|Publication number||US5306964 A|
|Application number||US 08/020,651|
|Publication date||Apr 26, 1994|
|Filing date||Feb 22, 1993|
|Priority date||Feb 22, 1993|
|Publication number||020651, 08020651, US 5306964 A, US 5306964A, US-A-5306964, US5306964 A, US5306964A|
|Inventors||Gregory F. Taylor|
|Original Assignee||Intel Corporation|
|Export Citation||BiBTeX, EndNote, RefMan|
|Patent Citations (6), Referenced by (9), Classifications (12), Legal Events (4)|
|External Links: USPTO, USPTO Assignment, Espacenet|
The present invention relates to the field of logic circuits; more particularly, to circuits fabricated on a substrate which includes both bipolar and metal-oxide semiconductor (MOS) devices.
Circuits which combine bipolar and complementary metal-oxide semiconductor (CMOS) devices on the same silicon substrate are known as BiCMOS circuits. BiCMOS logic circuits share the advantages of both CMOS and bipolar circuitries. For example, BiCMOS circuits are characterized by extremely low quiescent power consumption, rail-to-rail output capability, high-density and high input impedance. At the same time, the bipolar elements provide very fast switching capabilities and feature good performance over temperature and power supply variations.
Emitter-coupled logic (ECL) is a popular family of bipolar logic circuitry which is found extensively in the prior art. Lately, researchers have attempted to create low cost BiCMOS ECL logic gates in order to take advantage of the faster bipolar logic switching capabilities while minimizing the quiescent power consumption by utilizing CMOS circuit devices. Whereas ECL processes can fabricate resistors for ECL circuits, BiCMOS processes typically do not include a resistor device, and must utilize CMOS devices instead. For example, U.S. Pat. No. 5,124,580 describes a BiCMOS logic circuit which includes an emitter-coupled pair of bipolar transistors connected to differentially compare an input signal with a reference potential. Each of the transistors is loaded by a p-channel MOS (PMOS) transistor operated in its linear region.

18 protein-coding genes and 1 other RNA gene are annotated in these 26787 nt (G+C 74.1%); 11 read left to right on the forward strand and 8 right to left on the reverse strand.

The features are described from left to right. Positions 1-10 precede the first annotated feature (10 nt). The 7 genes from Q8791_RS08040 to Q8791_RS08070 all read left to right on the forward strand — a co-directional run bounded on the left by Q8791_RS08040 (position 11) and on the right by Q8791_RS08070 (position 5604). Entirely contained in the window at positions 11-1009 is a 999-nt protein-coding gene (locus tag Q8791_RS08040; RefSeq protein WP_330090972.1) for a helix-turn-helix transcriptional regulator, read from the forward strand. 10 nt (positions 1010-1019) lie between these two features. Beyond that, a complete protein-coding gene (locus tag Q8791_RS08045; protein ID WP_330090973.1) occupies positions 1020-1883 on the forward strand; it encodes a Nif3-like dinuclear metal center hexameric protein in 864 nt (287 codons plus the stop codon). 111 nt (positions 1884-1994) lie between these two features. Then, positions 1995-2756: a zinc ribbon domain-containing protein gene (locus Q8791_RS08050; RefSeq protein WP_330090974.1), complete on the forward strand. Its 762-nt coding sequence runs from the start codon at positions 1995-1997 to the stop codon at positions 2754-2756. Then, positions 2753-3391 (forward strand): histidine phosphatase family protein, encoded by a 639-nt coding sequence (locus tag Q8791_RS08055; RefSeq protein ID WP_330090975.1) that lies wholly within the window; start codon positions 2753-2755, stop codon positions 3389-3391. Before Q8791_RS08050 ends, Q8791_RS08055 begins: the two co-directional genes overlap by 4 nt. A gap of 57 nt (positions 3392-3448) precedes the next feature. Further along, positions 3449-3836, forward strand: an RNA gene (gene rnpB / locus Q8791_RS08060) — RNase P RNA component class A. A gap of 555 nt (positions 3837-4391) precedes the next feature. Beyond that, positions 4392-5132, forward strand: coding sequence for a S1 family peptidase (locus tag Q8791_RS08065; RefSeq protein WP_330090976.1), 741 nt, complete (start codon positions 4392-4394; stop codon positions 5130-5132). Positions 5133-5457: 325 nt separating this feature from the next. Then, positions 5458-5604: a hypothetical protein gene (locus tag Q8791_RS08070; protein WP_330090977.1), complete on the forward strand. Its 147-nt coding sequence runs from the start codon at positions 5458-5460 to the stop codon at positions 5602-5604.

One of the drawbacks of prior art BiCMOS ECL logic circuits has been the inability to provide an appropriate reference circuit which maintains the PMOS load transistors in a linear region despite variations in current, temperature, process etc. Often, the difficulty lies in having the PMOS load devices track with the n-channel MOS (NMOS) devices which are typically used as current sources. Another problem has been the use of large voltage swings, sometimes as large as the power supply voltage, for switching between the logic voltage levels. Most crucial is the fact that large voltage swings add delay to the circuit, thereby diminishing performance. One of the advantages of ECL is that it uses small voltage swings. The large (power supply voltage) swings used in CMOS circuits add delay to the circuit, thereby diminishing performance. These large swings also generate more noise.